# Modeling a potential well

I attempted to simulate the interaction of a moving particle and a potential well in Mathematica. The particle should experience a force of -$1/r^2$, if the equation for the potential well is -$1/r$. The inputs for the NDSolve function are:

  x''[t] == -x[t]/((x[t] - a)^2 + (y[t] - b)^2)^(3/2),
y''[t] == -y[t]/((x[t] - a)^2 + (y[t] - b)^2)^(3/2),
x == -2,
y == -2,
x' == 2 ,
y' == 2,


A kind of spiraling motion or trapping should happen when the particle approaching to the well in a certain angle. But it does not happen in this simple simulation. The particle must experiences some centrifugal force when it is close to the well so that its direction is changed. What other terms should be added to represent this force in the NDSolve function? Any idea or any help would be much appreciated.

What I got is: What expected to see is: By adopting the suggestions given below, the terms for the NDSolve were now modified as follows:

soln[a_, b_, alp_, sp_] := Return[First@NDSolve[{
x''[t] == x[t]/((x[t] - a)^2 + (y[t] - b)^2)^(3/2) - alp*x'[t],
y''[t] == y[t]/((x[t] - a)^2 + (y[t] - b)^2)^(3/2) - alp*y'[t],
x == -2,
y == -2,
x' == sp,
y' == sp},
{x, y}, {t, 0, 3}]];


and sliders were added for adjusting. Still, no conic trajectory was observed. The particle moves as if in a straight line from the top view. • With those inputs you launch the particle directly into the divergence. I would expect then, due to numerical errors, it to overshoot (0, 0) slightly and come out the other way in a straight line. This is to say that the trajectory looks plausible given the inputs. If I'm right, were you to plot speed over time, you should get a non-constant value, and if you started the particle out at a slight angle, y' = 1, say, you should get the behavior you want (note that the starting speed might be too high for the particle to "notice" gravity). – alarge Aug 8 '14 at 2:32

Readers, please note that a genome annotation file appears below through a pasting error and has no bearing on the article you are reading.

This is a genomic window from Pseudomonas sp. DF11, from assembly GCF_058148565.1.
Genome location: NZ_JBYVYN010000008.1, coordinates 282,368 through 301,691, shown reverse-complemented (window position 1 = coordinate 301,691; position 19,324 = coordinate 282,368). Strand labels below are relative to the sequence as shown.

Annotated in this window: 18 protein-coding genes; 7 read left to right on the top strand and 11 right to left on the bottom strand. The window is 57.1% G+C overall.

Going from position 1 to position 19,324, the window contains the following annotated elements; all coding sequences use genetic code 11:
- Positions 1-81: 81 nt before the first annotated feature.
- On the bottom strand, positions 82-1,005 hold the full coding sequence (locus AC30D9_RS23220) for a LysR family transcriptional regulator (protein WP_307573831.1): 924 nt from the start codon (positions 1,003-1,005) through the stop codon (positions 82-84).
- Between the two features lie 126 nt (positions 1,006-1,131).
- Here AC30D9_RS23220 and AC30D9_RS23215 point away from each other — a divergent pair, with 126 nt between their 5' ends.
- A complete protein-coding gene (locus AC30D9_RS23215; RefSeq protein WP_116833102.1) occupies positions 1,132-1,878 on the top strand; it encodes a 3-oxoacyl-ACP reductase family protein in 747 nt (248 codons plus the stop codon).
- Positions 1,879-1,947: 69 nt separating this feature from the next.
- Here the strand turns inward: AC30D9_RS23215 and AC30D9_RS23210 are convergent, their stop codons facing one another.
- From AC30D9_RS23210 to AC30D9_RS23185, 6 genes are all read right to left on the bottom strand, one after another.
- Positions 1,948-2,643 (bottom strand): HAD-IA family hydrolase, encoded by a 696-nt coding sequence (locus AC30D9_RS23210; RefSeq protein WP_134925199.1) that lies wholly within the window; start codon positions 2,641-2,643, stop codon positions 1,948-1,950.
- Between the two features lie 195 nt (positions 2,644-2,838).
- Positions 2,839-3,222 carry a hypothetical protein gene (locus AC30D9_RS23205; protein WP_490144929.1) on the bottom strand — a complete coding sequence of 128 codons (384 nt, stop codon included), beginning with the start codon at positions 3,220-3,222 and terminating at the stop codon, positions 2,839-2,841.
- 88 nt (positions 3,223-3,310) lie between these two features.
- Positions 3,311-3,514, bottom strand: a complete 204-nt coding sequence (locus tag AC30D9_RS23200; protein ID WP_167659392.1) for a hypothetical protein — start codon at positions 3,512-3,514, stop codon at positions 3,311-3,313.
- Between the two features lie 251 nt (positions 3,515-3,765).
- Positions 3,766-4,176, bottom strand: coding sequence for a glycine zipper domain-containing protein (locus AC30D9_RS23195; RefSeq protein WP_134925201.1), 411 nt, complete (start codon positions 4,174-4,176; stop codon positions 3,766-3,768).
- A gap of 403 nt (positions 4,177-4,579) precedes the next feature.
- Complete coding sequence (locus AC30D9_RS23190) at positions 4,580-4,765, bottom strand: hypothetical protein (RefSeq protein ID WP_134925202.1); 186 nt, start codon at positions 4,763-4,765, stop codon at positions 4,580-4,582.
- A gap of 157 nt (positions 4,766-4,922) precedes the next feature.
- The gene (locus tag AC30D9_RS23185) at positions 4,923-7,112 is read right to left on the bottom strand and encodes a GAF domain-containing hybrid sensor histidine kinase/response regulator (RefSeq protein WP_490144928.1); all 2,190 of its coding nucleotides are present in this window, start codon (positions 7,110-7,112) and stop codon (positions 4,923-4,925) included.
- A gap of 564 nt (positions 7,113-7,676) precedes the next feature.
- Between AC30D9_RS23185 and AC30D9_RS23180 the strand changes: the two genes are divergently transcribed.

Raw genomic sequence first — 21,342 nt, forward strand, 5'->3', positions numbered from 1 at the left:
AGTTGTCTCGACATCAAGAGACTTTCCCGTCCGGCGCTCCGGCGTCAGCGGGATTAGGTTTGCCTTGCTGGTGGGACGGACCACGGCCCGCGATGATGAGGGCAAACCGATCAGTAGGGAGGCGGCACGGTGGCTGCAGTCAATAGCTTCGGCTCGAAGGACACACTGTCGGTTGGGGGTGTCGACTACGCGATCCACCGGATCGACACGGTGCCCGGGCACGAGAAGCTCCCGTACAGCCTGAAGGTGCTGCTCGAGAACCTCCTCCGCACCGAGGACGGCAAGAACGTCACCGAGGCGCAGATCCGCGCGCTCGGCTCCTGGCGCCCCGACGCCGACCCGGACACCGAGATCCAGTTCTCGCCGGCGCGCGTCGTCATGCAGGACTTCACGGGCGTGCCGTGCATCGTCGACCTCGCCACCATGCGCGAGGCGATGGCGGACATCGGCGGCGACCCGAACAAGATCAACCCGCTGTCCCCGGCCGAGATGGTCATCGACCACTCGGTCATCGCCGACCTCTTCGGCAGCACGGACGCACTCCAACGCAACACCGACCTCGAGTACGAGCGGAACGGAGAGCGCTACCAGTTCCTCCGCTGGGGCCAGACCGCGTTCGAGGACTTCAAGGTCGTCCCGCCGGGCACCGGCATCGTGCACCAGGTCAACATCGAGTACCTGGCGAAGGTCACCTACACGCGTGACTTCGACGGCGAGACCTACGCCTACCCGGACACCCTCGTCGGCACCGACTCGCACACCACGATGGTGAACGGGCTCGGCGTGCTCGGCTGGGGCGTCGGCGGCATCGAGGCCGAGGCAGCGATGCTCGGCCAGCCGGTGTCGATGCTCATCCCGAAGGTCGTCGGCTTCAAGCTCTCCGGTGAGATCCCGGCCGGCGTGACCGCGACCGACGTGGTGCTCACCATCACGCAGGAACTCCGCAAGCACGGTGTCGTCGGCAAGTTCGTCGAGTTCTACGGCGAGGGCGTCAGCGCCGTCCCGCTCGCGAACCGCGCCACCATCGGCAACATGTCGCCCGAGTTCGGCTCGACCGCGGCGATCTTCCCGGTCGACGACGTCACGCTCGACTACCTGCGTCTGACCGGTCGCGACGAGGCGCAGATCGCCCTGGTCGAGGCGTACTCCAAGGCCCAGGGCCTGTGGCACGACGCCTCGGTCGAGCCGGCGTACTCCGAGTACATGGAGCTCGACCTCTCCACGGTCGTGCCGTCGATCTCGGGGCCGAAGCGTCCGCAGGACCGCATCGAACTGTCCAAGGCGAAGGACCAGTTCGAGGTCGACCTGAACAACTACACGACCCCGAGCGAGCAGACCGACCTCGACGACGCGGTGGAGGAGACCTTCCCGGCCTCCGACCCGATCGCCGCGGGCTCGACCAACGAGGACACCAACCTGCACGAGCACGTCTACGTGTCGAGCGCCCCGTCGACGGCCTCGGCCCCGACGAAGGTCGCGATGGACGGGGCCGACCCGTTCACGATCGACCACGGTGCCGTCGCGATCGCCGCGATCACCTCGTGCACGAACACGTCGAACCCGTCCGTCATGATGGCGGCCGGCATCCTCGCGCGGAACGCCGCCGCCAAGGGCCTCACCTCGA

• Actually, the position of the potential well is adjustable in the simulation, different values of initial speed and positions of the potential well also had been tried. No trace of any spiral had been observed. – user16069 Aug 8 '14 at 2:55
• In that case, this does not sound like a physics problem, but more like an issue with the particular software. There is a Mathematica.SE, and the folks there would probably be able to help better. – alarge Aug 8 '14 at 3:12
• @alarge His particular problem in this case is a physics one, he is simulating newtonian gravity and expecting it to spiral in. – alemi Aug 8 '14 at 3:15
• @alemi Agreed, there is a slight misunderstanding as to what the orbit should look like in the question as posed, but the main problem here seems to be that the software does not solve the equations: The trajectory is not deflected (expecting a hyperbola, a conic section, is reasonable but apparently does not happen despite varying the initial conditions). – alarge Aug 8 '14 at 3:18

UPDATED: See below.

Your NDSolve inputs seem to be doing what I would expect for a mass around a gravitational center. Using:

a = 0;
b = 0;
traj = Table[
s = NDSolve[{x''[t] == -x[t]/((x[t] - a)^2 + (y[t] - b)^2)^(3/2),
y''[t] == -y[t]/((x[t] - a)^2 + (y[t] - b)^2)^(3/2), x == 1,
y == 0, x' == 0, y' == v}, {x, y}, {t, -20, 20}];
{x[t], y[t]} /. s,
{v, 0.1, 2.1, 0.2}];